So anyways that’s the story of how my swimming pool filled up with photosynthetic algae (they’re everywhere) and why I stopped poisoning them.

I realized, of course, that there had to be some kind of filtration method or the water would become stagnant and full of fish poo. That’s where the bog filter comes in. Harbored in the gravel matrix of the bog filter are zillions of microbes who turn the waste product of the fish (ammonia) into nitrites. Those microbes are named Nitrosomonas and Nitrosococcus. I’m sure you’ve heard of them.

Standing next to the bog filter with the water pouring back into the pool.

Actually it’s a two step process. After Nitrosomonas and Nitrosococcus digest the ammonia, Nitrobacter, another genus of bacteria, metabolizes the nitrites into nitrates which is plant food. Nitrites to nitrates, get it? The plants in the bog filter get the nitrogen they need in a form they can use and grow prolifically. Whether it’s watercress, as you see in the picture above or elephant ear or papyrus or cattails or whatever water plants happen to be there, they will thrive on the nitrates produced by the little people.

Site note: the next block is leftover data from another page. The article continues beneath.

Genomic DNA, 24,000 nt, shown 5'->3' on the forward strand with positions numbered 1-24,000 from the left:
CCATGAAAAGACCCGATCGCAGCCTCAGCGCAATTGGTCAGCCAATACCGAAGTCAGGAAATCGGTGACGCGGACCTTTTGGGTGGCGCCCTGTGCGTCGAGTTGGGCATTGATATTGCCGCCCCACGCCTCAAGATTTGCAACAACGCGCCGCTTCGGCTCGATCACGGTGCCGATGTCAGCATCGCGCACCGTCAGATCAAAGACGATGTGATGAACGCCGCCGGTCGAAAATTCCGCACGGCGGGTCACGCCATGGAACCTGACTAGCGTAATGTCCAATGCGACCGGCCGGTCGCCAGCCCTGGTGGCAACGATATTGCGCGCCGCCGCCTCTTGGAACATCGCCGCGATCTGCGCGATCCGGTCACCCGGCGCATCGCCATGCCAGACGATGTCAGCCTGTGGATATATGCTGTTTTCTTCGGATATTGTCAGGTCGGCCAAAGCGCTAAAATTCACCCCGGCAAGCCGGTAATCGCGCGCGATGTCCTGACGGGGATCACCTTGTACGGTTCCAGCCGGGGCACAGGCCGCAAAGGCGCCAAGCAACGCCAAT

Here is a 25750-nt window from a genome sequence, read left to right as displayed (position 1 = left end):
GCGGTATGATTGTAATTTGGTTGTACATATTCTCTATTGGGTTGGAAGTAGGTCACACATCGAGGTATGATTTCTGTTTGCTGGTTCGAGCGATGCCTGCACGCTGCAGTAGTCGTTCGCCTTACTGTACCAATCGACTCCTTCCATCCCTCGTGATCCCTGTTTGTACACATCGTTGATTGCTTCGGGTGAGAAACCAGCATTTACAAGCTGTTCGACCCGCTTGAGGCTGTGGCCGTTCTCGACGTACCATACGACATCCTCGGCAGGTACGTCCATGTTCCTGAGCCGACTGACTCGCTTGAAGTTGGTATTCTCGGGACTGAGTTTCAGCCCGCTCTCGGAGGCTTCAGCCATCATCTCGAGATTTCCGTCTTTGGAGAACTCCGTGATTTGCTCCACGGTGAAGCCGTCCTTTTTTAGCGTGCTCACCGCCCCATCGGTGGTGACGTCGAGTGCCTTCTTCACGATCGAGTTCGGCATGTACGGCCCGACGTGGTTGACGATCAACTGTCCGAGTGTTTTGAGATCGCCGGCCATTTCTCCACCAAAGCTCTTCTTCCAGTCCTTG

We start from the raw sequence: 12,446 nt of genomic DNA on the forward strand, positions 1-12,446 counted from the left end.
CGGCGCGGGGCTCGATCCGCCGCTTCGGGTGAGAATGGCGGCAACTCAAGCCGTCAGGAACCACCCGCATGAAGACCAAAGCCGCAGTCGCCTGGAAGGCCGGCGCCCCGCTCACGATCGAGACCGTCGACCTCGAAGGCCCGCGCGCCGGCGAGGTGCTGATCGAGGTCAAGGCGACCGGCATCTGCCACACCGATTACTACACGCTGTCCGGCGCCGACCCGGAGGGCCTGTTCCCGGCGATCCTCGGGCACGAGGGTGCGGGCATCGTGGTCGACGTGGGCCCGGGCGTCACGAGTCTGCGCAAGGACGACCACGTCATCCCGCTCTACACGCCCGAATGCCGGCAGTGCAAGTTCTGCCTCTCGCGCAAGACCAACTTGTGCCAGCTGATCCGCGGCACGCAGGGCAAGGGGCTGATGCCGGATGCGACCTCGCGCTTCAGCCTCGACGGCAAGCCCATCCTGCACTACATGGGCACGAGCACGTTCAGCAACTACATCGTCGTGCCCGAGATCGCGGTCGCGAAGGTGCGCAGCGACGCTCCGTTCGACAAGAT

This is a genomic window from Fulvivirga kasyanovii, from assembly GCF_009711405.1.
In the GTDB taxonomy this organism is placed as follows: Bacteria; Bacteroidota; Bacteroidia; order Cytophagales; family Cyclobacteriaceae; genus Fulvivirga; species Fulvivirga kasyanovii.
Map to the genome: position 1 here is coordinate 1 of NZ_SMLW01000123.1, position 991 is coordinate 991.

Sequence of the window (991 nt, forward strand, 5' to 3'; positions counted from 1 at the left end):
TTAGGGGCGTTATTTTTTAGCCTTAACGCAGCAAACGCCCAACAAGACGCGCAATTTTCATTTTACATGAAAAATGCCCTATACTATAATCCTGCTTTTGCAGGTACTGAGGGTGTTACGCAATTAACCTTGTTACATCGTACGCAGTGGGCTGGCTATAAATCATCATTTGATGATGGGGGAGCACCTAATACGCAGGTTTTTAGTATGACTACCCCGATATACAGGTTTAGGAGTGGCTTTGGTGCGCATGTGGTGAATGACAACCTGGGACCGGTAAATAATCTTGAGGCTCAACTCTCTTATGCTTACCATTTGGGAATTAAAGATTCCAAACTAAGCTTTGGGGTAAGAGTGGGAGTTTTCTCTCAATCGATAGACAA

All this I have learned and even more have I visualized: the microbes and their busy little communities interacting within the gravel bed, each microbe clinging to a niche or swimming around among the debris with its flagellum, grabbing nutrients from the water, communicating and calibrating with other microorganisms using their signaling molecules.  I visualize an industrious and vast population of little people working day and night, in concert, seamlessly, their little chemical factories humming away, turning ammonia into nitrates.  They don’t mind working hard, they’re the little people.  

Nitrogen is an essential nutrient for life and although it makes up 80% of the atmosphere, it’s inert, whatever we breathe in we breathe out. Until it gets ‘fixed’ by the little people it’s not really useful to anybody, plants or animals. It could be microbes in the root nodules of plants like beans or living in a bog filter or it could be from a lightning strike. Here’s a picture of the nitrogen cycle.